Dear Sir/Madam,

Liquor Licensing Deregulation. New Year's Eve Licensing Hours

I am enclosing the submission we made to the Home Office on the above measure and which we hope the Committee will take into consideration. We hope that the Committees will also take into account some additional points arising from the Government's Explanatory Document. I am grouping these with reference to criteria 'b', 'c', and 'd' given in paragraph 6 of the Annex to the Consultation Paper.

'b' The Burden to be Removed

You will see that in our original submission we argued that the reasons given in the Consultation Paper for introducing the reforms in regard to the alleged burden on the counts etc. were bogus. The Explanatory Document implicitly concedes that our view is correct, and that the burden on the courts of granting applications for extending hours is not, in fact, as it was described in the Consultation Paper. Consequently, the estimated savings for the licensed trade are now reduced from £28 million to £6.7.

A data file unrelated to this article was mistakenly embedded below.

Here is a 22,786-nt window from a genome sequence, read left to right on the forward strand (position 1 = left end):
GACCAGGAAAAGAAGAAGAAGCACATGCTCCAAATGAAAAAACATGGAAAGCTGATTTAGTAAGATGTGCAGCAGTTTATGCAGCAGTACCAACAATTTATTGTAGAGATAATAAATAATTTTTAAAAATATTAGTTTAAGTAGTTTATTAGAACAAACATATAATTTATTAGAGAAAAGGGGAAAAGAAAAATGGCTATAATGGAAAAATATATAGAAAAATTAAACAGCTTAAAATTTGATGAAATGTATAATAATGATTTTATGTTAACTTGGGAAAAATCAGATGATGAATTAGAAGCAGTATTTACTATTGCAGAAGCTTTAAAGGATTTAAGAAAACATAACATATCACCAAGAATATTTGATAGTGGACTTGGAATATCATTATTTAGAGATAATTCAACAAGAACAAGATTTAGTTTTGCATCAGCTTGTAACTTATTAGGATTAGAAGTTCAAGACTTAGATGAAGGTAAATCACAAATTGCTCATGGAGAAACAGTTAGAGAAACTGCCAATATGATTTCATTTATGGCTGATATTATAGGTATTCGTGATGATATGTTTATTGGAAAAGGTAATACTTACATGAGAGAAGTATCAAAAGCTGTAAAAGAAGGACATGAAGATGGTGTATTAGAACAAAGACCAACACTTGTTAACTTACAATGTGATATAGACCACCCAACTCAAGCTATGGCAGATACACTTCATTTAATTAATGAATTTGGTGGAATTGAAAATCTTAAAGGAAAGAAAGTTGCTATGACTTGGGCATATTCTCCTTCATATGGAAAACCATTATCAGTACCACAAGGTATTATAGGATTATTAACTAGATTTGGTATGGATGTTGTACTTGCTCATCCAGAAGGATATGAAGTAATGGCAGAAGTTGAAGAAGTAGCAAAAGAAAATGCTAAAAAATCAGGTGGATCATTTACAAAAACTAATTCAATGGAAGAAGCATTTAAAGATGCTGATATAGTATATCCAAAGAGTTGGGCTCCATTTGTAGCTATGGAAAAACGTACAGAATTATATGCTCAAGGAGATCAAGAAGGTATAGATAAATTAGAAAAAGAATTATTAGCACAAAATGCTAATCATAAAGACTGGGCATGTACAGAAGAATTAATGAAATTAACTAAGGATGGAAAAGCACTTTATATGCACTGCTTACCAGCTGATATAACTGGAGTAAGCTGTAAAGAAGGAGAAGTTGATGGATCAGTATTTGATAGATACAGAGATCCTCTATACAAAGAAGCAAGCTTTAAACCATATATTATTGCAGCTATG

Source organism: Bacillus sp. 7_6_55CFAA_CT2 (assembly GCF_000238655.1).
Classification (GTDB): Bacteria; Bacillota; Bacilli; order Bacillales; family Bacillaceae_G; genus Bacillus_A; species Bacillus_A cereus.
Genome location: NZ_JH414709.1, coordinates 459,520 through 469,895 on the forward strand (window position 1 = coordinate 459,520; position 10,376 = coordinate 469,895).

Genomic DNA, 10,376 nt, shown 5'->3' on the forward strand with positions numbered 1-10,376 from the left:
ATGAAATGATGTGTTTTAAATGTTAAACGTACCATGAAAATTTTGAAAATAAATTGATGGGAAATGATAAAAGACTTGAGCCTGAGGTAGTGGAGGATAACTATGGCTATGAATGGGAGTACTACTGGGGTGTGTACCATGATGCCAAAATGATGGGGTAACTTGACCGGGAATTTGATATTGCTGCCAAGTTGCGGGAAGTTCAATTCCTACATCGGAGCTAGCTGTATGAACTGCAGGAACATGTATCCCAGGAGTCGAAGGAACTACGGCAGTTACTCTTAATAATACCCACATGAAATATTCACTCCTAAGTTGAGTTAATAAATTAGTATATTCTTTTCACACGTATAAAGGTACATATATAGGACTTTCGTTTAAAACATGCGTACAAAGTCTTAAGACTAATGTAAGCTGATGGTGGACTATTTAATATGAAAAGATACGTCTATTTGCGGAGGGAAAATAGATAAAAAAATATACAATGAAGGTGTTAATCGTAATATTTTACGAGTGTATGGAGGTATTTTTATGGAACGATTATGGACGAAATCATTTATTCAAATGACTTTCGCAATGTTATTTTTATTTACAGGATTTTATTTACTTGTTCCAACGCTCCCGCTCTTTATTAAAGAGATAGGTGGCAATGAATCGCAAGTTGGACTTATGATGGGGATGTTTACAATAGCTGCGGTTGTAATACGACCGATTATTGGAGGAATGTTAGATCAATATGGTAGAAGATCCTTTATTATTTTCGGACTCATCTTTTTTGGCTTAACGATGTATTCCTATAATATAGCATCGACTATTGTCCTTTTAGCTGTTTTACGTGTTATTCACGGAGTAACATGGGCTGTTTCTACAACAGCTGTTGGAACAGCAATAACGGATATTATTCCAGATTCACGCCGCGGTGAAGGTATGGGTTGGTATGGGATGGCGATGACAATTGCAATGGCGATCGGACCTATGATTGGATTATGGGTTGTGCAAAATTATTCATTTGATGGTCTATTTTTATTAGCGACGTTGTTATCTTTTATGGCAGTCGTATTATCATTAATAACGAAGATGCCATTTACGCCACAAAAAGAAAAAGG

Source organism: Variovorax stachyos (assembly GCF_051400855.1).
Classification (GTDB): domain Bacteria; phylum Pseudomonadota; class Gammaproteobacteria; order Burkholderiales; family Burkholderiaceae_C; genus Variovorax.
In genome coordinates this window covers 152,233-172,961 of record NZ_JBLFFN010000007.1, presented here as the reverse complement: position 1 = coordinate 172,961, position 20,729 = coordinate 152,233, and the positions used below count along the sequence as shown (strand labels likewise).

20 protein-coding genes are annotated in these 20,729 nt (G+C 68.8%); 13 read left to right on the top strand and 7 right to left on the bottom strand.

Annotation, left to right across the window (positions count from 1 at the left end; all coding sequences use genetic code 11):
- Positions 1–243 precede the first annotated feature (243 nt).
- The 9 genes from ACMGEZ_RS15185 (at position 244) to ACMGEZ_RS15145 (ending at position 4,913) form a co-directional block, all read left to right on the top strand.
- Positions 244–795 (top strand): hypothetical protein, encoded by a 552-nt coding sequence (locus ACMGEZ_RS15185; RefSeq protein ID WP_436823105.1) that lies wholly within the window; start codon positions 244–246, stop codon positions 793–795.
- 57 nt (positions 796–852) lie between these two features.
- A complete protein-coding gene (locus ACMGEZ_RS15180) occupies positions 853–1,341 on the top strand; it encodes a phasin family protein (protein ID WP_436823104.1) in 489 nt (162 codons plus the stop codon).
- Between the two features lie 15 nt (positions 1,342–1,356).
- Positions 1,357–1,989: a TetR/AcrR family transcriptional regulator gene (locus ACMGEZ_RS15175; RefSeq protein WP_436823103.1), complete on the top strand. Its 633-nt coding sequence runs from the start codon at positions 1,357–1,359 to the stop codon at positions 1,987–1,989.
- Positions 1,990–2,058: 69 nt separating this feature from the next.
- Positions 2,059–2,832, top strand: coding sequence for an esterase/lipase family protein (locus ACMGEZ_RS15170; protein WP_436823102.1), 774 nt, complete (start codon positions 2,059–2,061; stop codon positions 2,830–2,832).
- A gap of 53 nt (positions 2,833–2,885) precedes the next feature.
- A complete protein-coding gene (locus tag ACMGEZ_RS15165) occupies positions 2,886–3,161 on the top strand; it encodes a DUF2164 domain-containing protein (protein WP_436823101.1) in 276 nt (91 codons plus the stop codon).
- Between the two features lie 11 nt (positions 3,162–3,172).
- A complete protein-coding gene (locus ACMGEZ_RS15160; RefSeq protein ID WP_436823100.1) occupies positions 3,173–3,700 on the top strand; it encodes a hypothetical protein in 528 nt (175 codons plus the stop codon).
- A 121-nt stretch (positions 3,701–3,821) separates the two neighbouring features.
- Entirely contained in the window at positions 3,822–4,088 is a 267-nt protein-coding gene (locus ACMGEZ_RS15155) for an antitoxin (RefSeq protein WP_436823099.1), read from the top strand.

We regard it as a highly unsatisfactory state of affairs that the Government's proposals for reform should be based on information later conceded to be fundamentally incorrect, resulting in the estimated savings being reduced by three quarters. Indeed, the new estimate of £6.7 million is based on the assumption that all licensed premises will seek extended hours, an assumption which we pointed out in our submission, is very unlikely to be true.

We hope that the Deregulation Committees will comment specifically on these aspects.

'c' Continue Necessary Protection

In our submission, we argued that the system of restriction orders proposed would be inadequate to protect local communities. The Explanatory Document gives no reason to alter this view.

More fundamentally, we also argued that extended drinking hours were acceptable so long as the Government could provided assurances in regard to the maintenance of public order and the operation of public services over the holiday period. We asked specifically for publication of the evidence on the basis of which the Government has come to the conclusion that its proposals will not have adverse effects.

We are naturally disappointed, therefore, that the Explanatory Document fails completely to answer these points The nearest it gets is making the following statement: